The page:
There's an old market saying that goes something like this: Fool me once, shame on me. Fool me twice, you're wheat.
Since the Easter freeze of 1997, traders have not bought into the idea that the HRW wheat crop has been killed. Not until the last emptied truck rolls across the scales at harvest proving production really wasn't there. Even in this age of computerized trade, Watson has learned what human pit traders have always known; wheat can always surprise making it the most difficult grain to trade.
If last weekend's freeze across the U.S. Southern Plains had happened to the U.S. Midwest corn crop, the underlying futures market would have gone berserk. Watson (computerized noncommercial traders) would have covered his net-short futures position in the blink of an electronic eye, and commercial traders would likely have been buying into the new-crop December contract. The end result, based on headlines and fear, could easily have been a new-crop forward curve (series of futures spreads) that moved to bullish level of weak carry, if not inverted.
But such is not the case in Kansas City wheat. Yes, this Friday's CFTC Commitments of Traders report is likely to show noncommercial traders have covered some of their net-short futures position, but nobody should be surprised if it is still net-short (as of Tuesday, March 21).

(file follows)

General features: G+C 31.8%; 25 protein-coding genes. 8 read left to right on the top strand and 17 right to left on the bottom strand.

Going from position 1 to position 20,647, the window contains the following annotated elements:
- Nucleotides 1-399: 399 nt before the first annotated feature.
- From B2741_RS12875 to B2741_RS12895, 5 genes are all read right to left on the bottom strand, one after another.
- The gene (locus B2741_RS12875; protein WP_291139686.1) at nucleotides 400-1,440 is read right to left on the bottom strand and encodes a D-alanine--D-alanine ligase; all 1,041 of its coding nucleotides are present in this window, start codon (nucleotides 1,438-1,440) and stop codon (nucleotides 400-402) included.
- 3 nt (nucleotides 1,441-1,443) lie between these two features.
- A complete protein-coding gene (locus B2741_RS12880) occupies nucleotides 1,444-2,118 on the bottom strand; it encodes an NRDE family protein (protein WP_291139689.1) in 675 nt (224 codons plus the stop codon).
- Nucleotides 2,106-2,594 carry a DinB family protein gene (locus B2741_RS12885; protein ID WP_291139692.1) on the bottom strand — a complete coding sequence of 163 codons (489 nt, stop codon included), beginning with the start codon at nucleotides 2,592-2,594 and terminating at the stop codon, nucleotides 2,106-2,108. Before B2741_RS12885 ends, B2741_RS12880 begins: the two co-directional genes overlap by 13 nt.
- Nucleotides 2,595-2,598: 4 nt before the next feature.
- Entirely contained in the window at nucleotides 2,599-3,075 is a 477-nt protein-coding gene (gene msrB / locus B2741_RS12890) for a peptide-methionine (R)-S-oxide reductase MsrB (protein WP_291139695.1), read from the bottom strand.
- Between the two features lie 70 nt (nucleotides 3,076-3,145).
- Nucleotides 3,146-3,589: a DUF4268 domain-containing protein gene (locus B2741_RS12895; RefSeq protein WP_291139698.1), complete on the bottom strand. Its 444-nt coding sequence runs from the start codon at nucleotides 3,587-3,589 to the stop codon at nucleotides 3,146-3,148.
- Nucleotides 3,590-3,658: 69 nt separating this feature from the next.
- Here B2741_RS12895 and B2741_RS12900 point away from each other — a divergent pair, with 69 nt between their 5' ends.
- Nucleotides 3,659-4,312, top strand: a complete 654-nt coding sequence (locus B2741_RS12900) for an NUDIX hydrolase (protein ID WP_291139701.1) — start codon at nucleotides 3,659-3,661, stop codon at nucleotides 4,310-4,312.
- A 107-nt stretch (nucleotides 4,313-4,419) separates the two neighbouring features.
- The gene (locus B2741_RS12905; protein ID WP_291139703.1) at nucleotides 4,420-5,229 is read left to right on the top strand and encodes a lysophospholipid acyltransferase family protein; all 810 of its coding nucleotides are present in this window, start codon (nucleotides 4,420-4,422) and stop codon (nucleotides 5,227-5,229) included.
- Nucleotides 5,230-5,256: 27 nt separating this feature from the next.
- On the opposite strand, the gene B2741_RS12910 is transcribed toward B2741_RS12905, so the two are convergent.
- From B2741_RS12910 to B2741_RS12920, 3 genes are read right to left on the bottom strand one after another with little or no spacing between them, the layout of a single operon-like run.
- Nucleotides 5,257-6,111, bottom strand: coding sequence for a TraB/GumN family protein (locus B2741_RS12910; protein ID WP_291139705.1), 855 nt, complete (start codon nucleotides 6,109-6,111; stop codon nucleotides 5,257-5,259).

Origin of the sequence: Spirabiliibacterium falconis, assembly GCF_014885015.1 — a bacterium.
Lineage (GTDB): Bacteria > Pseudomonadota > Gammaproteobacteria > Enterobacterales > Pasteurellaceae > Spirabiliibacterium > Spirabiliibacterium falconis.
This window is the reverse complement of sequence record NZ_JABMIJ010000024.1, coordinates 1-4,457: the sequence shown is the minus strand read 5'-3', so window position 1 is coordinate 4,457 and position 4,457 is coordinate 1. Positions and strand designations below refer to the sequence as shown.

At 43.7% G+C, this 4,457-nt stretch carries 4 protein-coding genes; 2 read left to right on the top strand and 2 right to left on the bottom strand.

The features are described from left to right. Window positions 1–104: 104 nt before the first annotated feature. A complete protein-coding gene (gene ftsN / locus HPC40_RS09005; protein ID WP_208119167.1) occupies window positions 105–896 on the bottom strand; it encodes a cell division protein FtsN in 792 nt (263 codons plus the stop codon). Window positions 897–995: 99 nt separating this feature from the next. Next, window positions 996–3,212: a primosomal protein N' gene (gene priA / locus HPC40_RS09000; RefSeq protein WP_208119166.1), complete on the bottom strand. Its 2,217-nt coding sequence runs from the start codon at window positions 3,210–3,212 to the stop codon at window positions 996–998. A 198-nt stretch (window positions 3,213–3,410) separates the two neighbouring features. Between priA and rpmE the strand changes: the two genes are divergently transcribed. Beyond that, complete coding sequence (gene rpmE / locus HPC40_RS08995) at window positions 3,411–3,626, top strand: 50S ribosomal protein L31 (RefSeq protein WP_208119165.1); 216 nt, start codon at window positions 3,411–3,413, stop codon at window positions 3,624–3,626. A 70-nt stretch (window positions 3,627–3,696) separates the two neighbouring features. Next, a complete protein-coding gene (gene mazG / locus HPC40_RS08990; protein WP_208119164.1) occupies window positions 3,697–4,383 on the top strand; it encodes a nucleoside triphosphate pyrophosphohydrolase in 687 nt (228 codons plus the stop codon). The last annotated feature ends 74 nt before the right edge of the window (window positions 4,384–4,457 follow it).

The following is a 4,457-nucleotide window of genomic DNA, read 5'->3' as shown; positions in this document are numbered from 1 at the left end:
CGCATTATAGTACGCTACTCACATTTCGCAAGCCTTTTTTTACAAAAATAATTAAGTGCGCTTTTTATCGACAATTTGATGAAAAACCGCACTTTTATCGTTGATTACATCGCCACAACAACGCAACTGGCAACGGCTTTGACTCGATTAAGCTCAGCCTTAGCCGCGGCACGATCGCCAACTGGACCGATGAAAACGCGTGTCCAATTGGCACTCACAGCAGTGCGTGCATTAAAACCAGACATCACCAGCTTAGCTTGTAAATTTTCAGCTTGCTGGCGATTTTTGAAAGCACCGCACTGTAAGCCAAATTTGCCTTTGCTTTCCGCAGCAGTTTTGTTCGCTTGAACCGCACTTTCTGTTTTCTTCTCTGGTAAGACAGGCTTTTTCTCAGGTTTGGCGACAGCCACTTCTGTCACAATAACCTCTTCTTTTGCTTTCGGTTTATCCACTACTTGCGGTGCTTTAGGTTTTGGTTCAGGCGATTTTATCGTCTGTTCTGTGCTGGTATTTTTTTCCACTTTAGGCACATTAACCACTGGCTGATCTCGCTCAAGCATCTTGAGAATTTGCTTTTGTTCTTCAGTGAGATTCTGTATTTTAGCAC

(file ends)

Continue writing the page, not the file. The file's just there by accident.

The real interest, though, is in the action of the new-crop Kansas City (HRW) futures spreads. Or should I say the lack of action. If you take a look at the attached chart you'll see that, for now at least, both the July-September and September-to-December spreads remain quiet. Both spreads remain solidly locked in sideways trends at bearish levels of carry despite talk that a majority of the Southern Plains HRW crop may have suffered some degree of freeze damage last weekend.
Another old standard in the wheat market is that one should wait at least a week before getting overly excited about the potential death of the crop due to freeze. Back in 1997 thee knee-jerk reaction was that everything was dead, the crop should be worked up, and the acres planted to milo. However the next 30 days saw the area stay unseasonably cool and damp, allowing the crop to heal to the point that it ultimately produced record bushels.
This time around the damaged crop may not be so lucky, as conditions immediately turned back to much above normal temps and continued dry. Yet commercial traders are patiently waiting for signs of real damage. When, or if, they see these signs the first place it will become obvious to us is in a change in trend of these spreads.
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